Alex Travler hugged his wife tightly before turning to the scheduling module fixed on the wall of the kitchen. After inserting his last holiday-voucher, he input the destination, Egypt, 1700 BC. The science of space-time displacement had grown significantly in the last 100 years or so, and the temporal-technicians working for the Tourism Bureau had become quite adept at accurately placing tourists in the requested era within a century or two, though precise time and date had yet to be perfected. Fortunately, the exact space and time placement of the temporal-tourist mattered little in terms of replacing stolen artifacts; as long as relics were returned to generally the same time frame as the one from which they were taken, everything would be fine. Lex breathed a sigh of relief as the scheduler-module confirmed his travel arrangements for the following morning. He turned back to his wife, of which he could now find only her discarded clothes. The silhouette of Wreni’s naked body stood in the doorway of their bedroom.
“The time is now, lover.” Her voice was soft and sweet, filled with desire.
“Indeed it is.” Lex was pulling off his shirt as he moved to take his wife before leaving to smuggle the illegal contraband back into antiquity.
Lex woke the next morning excited for his holiday, even if it was to a destination not of his choosing to perform a task that was considered less-than-legal by the authorities. Breakfast was waiting for him in the kitchen, as was Wreni, dressed only in one of his work-shirts. He kissed his wife before inhaling the meal, then, kissed her again before hurrying out of the apartment to catch the eleven-train at 7:03. “Love you, Wren. See you before too long.” Lex closed the door behind him, carrying the temporal-travel kit with him as he rushed down the stairwell of his building.
Riding the metro to work, he clung tightly to the temporal-kit. Not only it contain the only supplies Lex would be able to access during his journey, but the artifacts concealed within would surely wind him up before the Temporal Courts, or worse, in the hands of black-time markets. The Confederated Governments had never released an official report detailing the size and prevalence of the world’s illegal market for stolen relics of time. Hostile to the Confederated Government, black-time pirates had recently engaged in attacks on temporal-tourists, hijacking temporal-travel kits on several occasions. The kits contained a self-sustained rationing system, which could maintain the life functions of an average human indefinitely, and had been designed of temporal-mesh, the only known man-made material capable of rematerializing after the warping process. Additionally, the temporal-travel kit linked to the neural implant possessed by every tourist, sending a beacon back to their Present, ensuring a safe-return. Many speculated on the pirates’ ability to utilize TransDimensional warping technology, especially without the supremely advanced facilities of the government. In reality, though, only a minority of educated peoples believed the enterprise to be strictly fiction, while those ‘in the know’ actively disassociated with idea, having probably participated in the trade as either buyer or seller at some point.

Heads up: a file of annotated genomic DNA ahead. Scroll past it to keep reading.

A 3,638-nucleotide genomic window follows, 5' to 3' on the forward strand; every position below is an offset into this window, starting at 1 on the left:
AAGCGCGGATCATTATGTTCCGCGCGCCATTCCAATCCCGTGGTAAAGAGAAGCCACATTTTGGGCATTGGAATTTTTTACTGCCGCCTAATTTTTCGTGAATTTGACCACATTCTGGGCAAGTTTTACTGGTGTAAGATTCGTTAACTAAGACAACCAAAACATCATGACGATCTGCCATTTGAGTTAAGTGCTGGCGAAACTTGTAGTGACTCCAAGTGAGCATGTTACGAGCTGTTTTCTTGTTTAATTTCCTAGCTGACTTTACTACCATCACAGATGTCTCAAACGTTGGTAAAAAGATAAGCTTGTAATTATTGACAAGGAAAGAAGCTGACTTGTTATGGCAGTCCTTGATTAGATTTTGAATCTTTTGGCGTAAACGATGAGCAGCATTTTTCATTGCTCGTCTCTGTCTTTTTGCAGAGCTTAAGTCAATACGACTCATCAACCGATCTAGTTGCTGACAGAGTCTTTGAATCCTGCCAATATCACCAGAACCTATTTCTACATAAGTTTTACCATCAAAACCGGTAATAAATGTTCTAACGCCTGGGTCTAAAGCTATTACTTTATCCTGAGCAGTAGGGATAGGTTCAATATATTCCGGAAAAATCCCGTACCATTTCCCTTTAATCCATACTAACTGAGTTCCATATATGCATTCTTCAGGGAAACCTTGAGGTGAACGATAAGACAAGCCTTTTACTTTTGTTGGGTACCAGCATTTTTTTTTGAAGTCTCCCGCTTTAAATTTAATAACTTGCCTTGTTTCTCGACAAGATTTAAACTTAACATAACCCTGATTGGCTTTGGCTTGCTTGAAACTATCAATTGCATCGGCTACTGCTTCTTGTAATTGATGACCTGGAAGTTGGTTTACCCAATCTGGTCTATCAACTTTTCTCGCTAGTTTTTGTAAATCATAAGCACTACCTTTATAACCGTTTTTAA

Lex had never bought or sold any relics, though he had returned those his wife had appropriated on several occasions. He could not help but wonder what the cache he hid under his arm could potentially bring on the market. Maybe he could quit his job. “No” Lex thought, “couldn’t risk it.” He knew the potential for a pan-dimensional catastrophe that could arise from moving objects from one Present to another far outweighed the possibility of not having to work again.
The eleven-train pulled to a stop in front of the State Tourism Bureau just before eight, and Lex disembarked with a number of other tourists, all identifiable by the silver dehydration suits they wore in preparation for temporal transport. Each carried a silver temporal-travel kit identical to the others. Lex scanned his temporal-passport across the reader as he reached the front of the queue waiting to enter the building. Beyond the line of waiting tourists, the sound of the TransDimensional Docking Station’s displacement tanks sending and retrieving voyagers through time echoed through the building and out onto the street. Having confirmed his holiday arrangements, the clear partition blocking the building’s entrance from the world melted in to a seamless port and dissolved, allowing the passengers to enter.